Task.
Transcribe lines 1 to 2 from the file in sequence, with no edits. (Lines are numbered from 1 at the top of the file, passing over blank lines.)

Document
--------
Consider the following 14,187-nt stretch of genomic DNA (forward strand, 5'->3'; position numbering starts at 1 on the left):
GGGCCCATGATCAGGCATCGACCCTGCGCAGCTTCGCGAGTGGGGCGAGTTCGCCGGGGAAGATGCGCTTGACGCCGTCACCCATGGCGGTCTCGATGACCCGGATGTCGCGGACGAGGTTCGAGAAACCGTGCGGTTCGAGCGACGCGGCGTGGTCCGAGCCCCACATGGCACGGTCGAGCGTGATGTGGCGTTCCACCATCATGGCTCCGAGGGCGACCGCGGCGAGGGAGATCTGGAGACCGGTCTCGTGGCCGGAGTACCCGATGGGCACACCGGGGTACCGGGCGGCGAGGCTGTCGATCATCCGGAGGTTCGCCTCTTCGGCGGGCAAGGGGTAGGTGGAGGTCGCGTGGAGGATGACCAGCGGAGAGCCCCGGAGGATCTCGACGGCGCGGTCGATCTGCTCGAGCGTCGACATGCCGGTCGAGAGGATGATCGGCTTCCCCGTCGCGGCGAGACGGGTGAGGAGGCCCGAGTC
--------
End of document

Consider the following 14,187-nt stretch of genomic DNA (forward strand, 5'->3'; position numbering starts at 1 on the left):
GGGCCCATGATCAGGCATCGACCCTGCGCAGCTTCGCGAGTGGGGCGAGTTCGCCGGGGAAGATGCGCTTGACGCCGTCACCCATGGCGGTCTCGATGACCCGGATGTCGCGGACGAGGTTCGAGAAACCGTGCGGTTCGAGCGACGCGGCGTGGTCCGAGCCCCACATGGCACGGTCGAGCGTGATGTGGCGTTCCACCATCATGGCTCCGAGGGCGACCGCGGCGAGGGAGATCTGGAGACCGGTCTCGTGGCCGGAGTACCCGATGGGCACACCGGGGTACCGGGCGGCGAGGCTGTCGATCATCCGGAGGTTCGCCTCTTCGGCGGGCAAGGGGTAGGTGGAGGTCGCGTGGAGGATGACCAGCGGAGAGCCCCGGAGGATCTCGACGGCGCGGTCGATCTGCTCGAGCGTCGACATGCCGGTCGAGAGGATGATCGGCTTCCCCGTCGCGGCGAGACGGGTGAGGAGGCCCGAGTC